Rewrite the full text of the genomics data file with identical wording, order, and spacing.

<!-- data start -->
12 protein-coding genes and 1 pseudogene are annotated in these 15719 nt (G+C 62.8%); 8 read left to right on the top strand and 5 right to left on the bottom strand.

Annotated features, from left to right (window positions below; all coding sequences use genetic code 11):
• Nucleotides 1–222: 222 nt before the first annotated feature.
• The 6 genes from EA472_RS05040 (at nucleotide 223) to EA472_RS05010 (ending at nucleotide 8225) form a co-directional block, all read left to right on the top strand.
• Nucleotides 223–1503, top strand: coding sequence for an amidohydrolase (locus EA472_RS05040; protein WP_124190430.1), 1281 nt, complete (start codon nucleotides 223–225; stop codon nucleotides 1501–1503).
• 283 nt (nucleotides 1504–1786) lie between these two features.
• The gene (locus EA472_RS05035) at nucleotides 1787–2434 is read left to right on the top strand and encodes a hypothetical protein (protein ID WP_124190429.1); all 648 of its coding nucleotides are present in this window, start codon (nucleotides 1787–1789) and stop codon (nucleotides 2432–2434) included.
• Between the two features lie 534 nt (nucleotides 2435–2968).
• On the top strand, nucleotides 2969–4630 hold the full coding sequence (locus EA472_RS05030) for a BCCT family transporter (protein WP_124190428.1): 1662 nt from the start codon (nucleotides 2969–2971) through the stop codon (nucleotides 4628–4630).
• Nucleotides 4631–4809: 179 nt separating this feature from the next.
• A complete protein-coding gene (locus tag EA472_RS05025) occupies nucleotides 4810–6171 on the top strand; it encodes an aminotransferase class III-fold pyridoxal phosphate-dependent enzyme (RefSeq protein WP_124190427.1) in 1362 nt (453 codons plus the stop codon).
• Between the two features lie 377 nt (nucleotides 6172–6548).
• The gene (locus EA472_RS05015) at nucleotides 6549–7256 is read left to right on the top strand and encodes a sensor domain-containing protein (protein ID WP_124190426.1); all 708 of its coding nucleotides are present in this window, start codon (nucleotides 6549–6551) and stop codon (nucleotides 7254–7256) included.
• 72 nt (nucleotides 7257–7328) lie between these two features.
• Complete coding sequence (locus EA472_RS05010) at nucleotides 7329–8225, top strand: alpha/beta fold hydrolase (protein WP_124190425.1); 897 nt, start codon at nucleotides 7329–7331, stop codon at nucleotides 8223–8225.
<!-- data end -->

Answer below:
12 protein-coding genes and 1 pseudogene are annotated in these 15719 nt (G+C 62.8%); 8 read left to right on the top strand and 5 right to left on the bottom strand.

Annotated features, from left to right (window positions below; all coding sequences use genetic code 11):
• Nucleotides 1–222: 222 nt before the first annotated feature.
• The 6 genes from EA472_RS05040 (at nucleotide 223) to EA472_RS05010 (ending at nucleotide 8225) form a co-directional block, all read left to right on the top strand.
• Nucleotides 223–1503, top strand: coding sequence for an amidohydrolase (locus EA472_RS05040; protein WP_124190430.1), 1281 nt, complete (start codon nucleotides 223–225; stop codon nucleotides 1501–1503).
• 283 nt (nucleotides 1504–1786) lie between these two features.
• The gene (locus EA472_RS05035) at nucleotides 1787–2434 is read left to right on the top strand and encodes a hypothetical protein (protein ID WP_124190429.1); all 648 of its coding nucleotides are present in this window, start codon (nucleotides 1787–1789) and stop codon (nucleotides 2432–2434) included.
• Between the two features lie 534 nt (nucleotides 2435–2968).
• On the top strand, nucleotides 2969–4630 hold the full coding sequence (locus EA472_RS05030) for a BCCT family transporter (protein WP_124190428.1): 1662 nt from the start codon (nucleotides 2969–2971) through the stop codon (nucleotides 4628–4630).
• Nucleotides 4631–4809: 179 nt separating this feature from the next.
• A complete protein-coding gene (locus tag EA472_RS05025) occupies nucleotides 4810–6171 on the top strand; it encodes an aminotransferase class III-fold pyridoxal phosphate-dependent enzyme (RefSeq protein WP_124190427.1) in 1362 nt (453 codons plus the stop codon).
• Between the two features lie 377 nt (nucleotides 6172–6548).
• The gene (locus EA472_RS05015) at nucleotides 6549–7256 is read left to right on the top strand and encodes a sensor domain-containing protein (protein ID WP_124190426.1); all 708 of its coding nucleotides are present in this window, start codon (nucleotides 6549–6551) and stop codon (nucleotides 7254–7256) included.
• 72 nt (nucleotides 7257–7328) lie between these two features.
• Complete coding sequence (locus EA472_RS05010) at nucleotides 7329–8225, top strand: alpha/beta fold hydrolase (protein WP_124190425.1); 897 nt, start codon at nucleotides 7329–7331, stop codon at nucleotides 8223–8225.